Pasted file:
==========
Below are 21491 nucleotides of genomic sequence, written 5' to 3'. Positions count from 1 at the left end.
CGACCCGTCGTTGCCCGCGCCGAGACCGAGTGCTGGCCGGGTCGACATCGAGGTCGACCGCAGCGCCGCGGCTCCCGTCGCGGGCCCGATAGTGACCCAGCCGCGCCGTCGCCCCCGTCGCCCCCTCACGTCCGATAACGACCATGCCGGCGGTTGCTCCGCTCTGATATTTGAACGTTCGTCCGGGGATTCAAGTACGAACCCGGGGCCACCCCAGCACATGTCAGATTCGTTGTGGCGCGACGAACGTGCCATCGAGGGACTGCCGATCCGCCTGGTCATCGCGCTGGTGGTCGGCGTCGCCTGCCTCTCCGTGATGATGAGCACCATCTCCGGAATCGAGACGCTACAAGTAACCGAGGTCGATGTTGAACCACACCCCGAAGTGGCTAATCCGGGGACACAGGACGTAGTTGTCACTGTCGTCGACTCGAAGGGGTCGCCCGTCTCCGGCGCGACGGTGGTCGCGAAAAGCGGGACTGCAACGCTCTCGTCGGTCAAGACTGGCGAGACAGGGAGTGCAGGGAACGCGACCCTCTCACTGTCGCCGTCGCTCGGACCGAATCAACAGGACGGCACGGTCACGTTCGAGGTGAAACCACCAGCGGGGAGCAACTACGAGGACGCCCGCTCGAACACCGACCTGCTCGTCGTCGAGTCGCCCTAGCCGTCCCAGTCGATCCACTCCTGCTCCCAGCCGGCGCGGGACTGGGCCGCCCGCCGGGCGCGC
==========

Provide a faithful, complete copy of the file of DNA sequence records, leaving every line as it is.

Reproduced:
Below are 21491 nucleotides of genomic sequence, written 5' to 3'. Positions count from 1 at the left end.
CGACCCGTCGTTGCCCGCGCCGAGACCGAGTGCTGGCCGGGTCGACATCGAGGTCGACCGCAGCGCCGCGGCTCCCGTCGCGGGCCCGATAGTGACCCAGCCGCGCCGTCGCCCCCGTCGCCCCCTCACGTCCGATAACGACCATGCCGGCGGTTGCTCCGCTCTGATATTTGAACGTTCGTCCGGGGATTCAAGTACGAACCCGGGGCCACCCCAGCACATGTCAGATTCGTTGTGGCGCGACGAACGTGCCATCGAGGGACTGCCGATCCGCCTGGTCATCGCGCTGGTGGTCGGCGTCGCCTGCCTCTCCGTGATGATGAGCACCATCTCCGGAATCGAGACGCTACAAGTAACCGAGGTCGATGTTGAACCACACCCCGAAGTGGCTAATCCGGGGACACAGGACGTAGTTGTCACTGTCGTCGACTCGAAGGGGTCGCCCGTCTCCGGCGCGACGGTGGTCGCGAAAAGCGGGACTGCAACGCTCTCGTCGGTCAAGACTGGCGAGACAGGGAGTGCAGGGAACGCGACCCTCTCACTGTCGCCGTCGCTCGGACCGAATCAACAGGACGGCACGGTCACGTTCGAGGTGAAACCACCAGCGGGGAGCAACTACGAGGACGCCCGCTCGAACACCGACCTGCTCGTCGTCGAGTCGCCCTAGCCGTCCCAGTCGATCCACTCCTGCTCCCAGCCGGCGCGGGACTGGGCCGCCCGCCGGGCGCGC